The investigation by the Transportation and Safety Board of Canada (TSB) into the fire and emergency evacuation of the engine room of the MV Holiday Island could take 450 days or more.

“Rest assured that when we discover serious safety deficiencies during one of our investigations, we do not wait for the investigation report to make them known,” the TSB media representative told The Graphic. “We are informing the industry and the regulator as soon as possible.”

The TSB has not yet issued any safety communications following the investigation into the ferry incident which it titled “TSB Investigation M22A0258.”

The fire, which occurred in July, forced all crew and passengers to evacuate the ship just off Wood Islands. Personal vehicles were left on board as the fire smoldered in the engine room, releasing thick smoke into the atmosphere for hours after evacuation. Damage to the vessel still prevents it from operating normally and it is unclear whether the 50+ year old vessel will ever return to ferry Islanders, visitors and commercial vehicles between Wood Islands, PEI. and Caribou, N.S.

Investigators from the Atlantic Marine Branch of the TSB, based in Dartmouth, Nova Scotia, work in coordination with TSB laboratory engineers based in Ottawa and with human factors experts and other specialists to complete Well the second phase of the three-part investigation process: the examination and analysis phase.

Regional Senior Investigator Jeremy Ross of Dartmouth is leading the process. He has worked for the Canadian Coast Guard since 1999, the Joint Rescue Coordination Center in Halifax since 2009 and with the TSB since 2018. He has two bachelor’s degrees, one in biology, one in nautical science navigation and he holds a captain or certificate of master.

The first phase of the survey mainly consisted of field work. The team secured and surveyed the occurrence site, examined and photographed the vessel, equipment and wreckage; interviewed witnesses as well as company and government personnel and reviewed certain documents.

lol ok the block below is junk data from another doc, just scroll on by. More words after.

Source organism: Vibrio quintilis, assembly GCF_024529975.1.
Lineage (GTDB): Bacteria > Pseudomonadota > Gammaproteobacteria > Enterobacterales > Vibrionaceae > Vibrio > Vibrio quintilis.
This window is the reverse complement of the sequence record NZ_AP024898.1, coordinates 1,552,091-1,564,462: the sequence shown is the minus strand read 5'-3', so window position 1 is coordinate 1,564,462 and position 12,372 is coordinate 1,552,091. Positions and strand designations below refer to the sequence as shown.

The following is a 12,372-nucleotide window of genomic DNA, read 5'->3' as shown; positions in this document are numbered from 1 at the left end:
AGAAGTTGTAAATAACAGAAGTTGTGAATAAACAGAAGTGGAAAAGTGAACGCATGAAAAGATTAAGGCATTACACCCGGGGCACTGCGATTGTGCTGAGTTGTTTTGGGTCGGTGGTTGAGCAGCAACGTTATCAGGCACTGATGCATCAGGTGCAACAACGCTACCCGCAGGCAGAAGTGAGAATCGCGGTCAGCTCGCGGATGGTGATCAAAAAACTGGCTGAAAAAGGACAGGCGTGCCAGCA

Now, in the second phase, the team is working to review broader business, ship, government, and other records; further examine selected wrecks in laboratories; test selected components and systems; read and analyze logs and other data; conduct other interviews; create simulations and reconstruct events; determine the sequence of events; identify security gaps; and inform the public of the investigation. The TSB will move on to the third and final stage, which is the reporting stage, once this has been completed.

The incident was classified as a Class 3 event by the TSB. This means that it is likely that safety lessons will be identified during the investigation.

Occurrences unique to Canada, subject to the mandatory reporting requirements of the TSB Regulations, fall into three categories of TSB occurrences, Classes 2, 3 and 4.

“There was significant damage to the MV Holiday Island and there was a lot of publicity and the public expectation that an investigation would be carried out. There were also a large number of people directly affected or at risk and there is potential to uncover significant new safety lessons,” the media representative said explaining why this case is considered a Class 3 investigation.

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